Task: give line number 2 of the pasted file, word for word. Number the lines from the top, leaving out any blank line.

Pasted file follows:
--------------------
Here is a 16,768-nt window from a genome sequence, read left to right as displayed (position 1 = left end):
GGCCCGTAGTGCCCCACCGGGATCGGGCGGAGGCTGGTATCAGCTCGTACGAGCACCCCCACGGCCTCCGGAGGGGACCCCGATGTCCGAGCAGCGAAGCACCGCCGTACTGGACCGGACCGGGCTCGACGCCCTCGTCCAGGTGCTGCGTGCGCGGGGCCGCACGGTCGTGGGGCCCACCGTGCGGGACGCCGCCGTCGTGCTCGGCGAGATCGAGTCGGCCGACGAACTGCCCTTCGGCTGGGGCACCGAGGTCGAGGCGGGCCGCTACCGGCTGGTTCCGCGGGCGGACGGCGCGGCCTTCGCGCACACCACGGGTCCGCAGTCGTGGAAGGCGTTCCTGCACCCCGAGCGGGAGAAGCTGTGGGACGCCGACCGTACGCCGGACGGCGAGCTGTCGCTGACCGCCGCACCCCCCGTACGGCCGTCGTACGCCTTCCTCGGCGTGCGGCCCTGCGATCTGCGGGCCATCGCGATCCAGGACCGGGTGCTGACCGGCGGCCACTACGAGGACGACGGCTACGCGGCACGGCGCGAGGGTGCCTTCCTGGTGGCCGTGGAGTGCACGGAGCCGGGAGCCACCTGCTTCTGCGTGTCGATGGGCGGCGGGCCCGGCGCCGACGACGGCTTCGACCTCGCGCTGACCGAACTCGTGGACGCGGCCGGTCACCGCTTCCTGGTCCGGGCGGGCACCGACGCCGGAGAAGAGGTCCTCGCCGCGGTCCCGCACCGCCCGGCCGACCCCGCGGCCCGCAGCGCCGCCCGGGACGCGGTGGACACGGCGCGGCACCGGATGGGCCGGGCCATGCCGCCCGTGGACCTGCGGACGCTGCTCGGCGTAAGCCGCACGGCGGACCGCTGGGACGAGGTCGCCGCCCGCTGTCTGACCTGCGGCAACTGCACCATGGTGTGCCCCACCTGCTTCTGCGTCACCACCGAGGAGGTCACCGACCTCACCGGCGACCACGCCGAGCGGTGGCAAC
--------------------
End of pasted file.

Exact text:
GGCCCGTAGTGCCCCACCGGGATCGGGCGGAGGCTGGTATCAGCTCGTACGAGCACCCCCACGGCCTCCGGAGGGGACCCCGATGTCCGAGCAGCGAAGCACCGCCGTACTGGACCGGACCGGGCTCGACGCCCTCGTCCAGGTGCTGCGTGCGCGGGGCCGCACGGTCGTGGGGCCCACCGTGCGGGACGCCGCCGTCGTGCTCGGCGAGATCGAGTCGGCCGACGAACTGCCCTTCGGCTGGGGCACCGAGGTCGAGGCGGGCCGCTACCGGCTGGTTCCGCGGGCGGACGGCGCGGCCTTCGCGCACACCACGGGTCCGCAGTCGTGGAAGGCGTTCCTGCACCCCGAGCGGGAGAAGCTGTGGGACGCCGACCGTACGCCGGACGGCGAGCTGTCGCTGACCGCCGCACCCCCCGTACGGCCGTCGTACGCCTTCCTCGGCGTGCGGCCCTGCGATCTGCGGGCCATCGCGATCCAGGACCGGGTGCTGACCGGCGGCCACTACGAGGACGACGGCTACGCGGCACGGCGCGAGGGTGCCTTCCTGGTGGCCGTGGAGTGCACGGAGCCGGGAGCCACCTGCTTCTGCGTGTCGATGGGCGGCGGGCCCGGCGCCGACGACGGCTTCGACCTCGCGCTGACCGAACTCGTGGACGCGGCCGGTCACCGCTTCCTGGTCCGGGCGGGCACCGACGCCGGAGAAGAGGTCCTCGCCGCGGTCCCGCACCGCCCGGCCGACCCCGCGGCCCGCAGCGCCGCCCGGGACGCGGTGGACACGGCGCGGCACCGGATGGGCCGGGCCATGCCGCCCGTGGACCTGCGGACGCTGCTCGGCGTAAGCCGCACGGCGGACCGCTGGGACGAGGTCGCCGCCCGCTGTCTGACCTGCGGCAACTGCACCATGGTGTGCCCCACCTGCTTCTGCGTCACCACCGAGGAGGTCACCGACCTCACCGGCGACCACGCCGAGCGGTGGCAAC